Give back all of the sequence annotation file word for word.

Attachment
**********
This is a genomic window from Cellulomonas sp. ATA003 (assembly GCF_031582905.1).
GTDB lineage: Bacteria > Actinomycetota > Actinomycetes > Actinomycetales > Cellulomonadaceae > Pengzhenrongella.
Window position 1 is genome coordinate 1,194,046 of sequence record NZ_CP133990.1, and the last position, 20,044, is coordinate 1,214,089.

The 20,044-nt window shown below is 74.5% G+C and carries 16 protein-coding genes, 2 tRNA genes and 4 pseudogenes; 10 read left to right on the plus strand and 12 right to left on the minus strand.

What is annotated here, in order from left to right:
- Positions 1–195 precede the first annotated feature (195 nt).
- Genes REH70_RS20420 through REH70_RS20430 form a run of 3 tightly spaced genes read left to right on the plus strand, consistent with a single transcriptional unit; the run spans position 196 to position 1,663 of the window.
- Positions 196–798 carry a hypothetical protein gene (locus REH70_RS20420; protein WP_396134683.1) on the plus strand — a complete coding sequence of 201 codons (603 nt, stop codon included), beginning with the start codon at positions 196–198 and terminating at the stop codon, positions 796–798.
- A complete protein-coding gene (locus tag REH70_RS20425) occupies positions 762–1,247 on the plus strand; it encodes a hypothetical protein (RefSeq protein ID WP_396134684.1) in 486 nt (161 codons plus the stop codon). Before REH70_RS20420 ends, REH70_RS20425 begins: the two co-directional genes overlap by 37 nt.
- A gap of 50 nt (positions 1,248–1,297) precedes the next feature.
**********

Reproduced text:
This is a genomic window from Cellulomonas sp. ATA003 (assembly GCF_031582905.1).
GTDB lineage: Bacteria > Actinomycetota > Actinomycetes > Actinomycetales > Cellulomonadaceae > Pengzhenrongella.
Window position 1 is genome coordinate 1,194,046 of sequence record NZ_CP133990.1, and the last position, 20,044, is coordinate 1,214,089.

The 20,044-nt window shown below is 74.5% G+C and carries 16 protein-coding genes, 2 tRNA genes and 4 pseudogenes; 10 read left to right on the plus strand and 12 right to left on the minus strand.

What is annotated here, in order from left to right:
- Positions 1–195 precede the first annotated feature (195 nt).
- Genes REH70_RS20420 through REH70_RS20430 form a run of 3 tightly spaced genes read left to right on the plus strand, consistent with a single transcriptional unit; the run spans position 196 to position 1,663 of the window.
- Positions 196–798 carry a hypothetical protein gene (locus REH70_RS20420; protein WP_396134683.1) on the plus strand — a complete coding sequence of 201 codons (603 nt, stop codon included), beginning with the start codon at positions 196–198 and terminating at the stop codon, positions 796–798.
- A complete protein-coding gene (locus tag REH70_RS20425) occupies positions 762–1,247 on the plus strand; it encodes a hypothetical protein (RefSeq protein ID WP_396134684.1) in 486 nt (161 codons plus the stop codon). Before REH70_RS20420 ends, REH70_RS20425 begins: the two co-directional genes overlap by 37 nt.
- A gap of 50 nt (positions 1,248–1,297) precedes the next feature.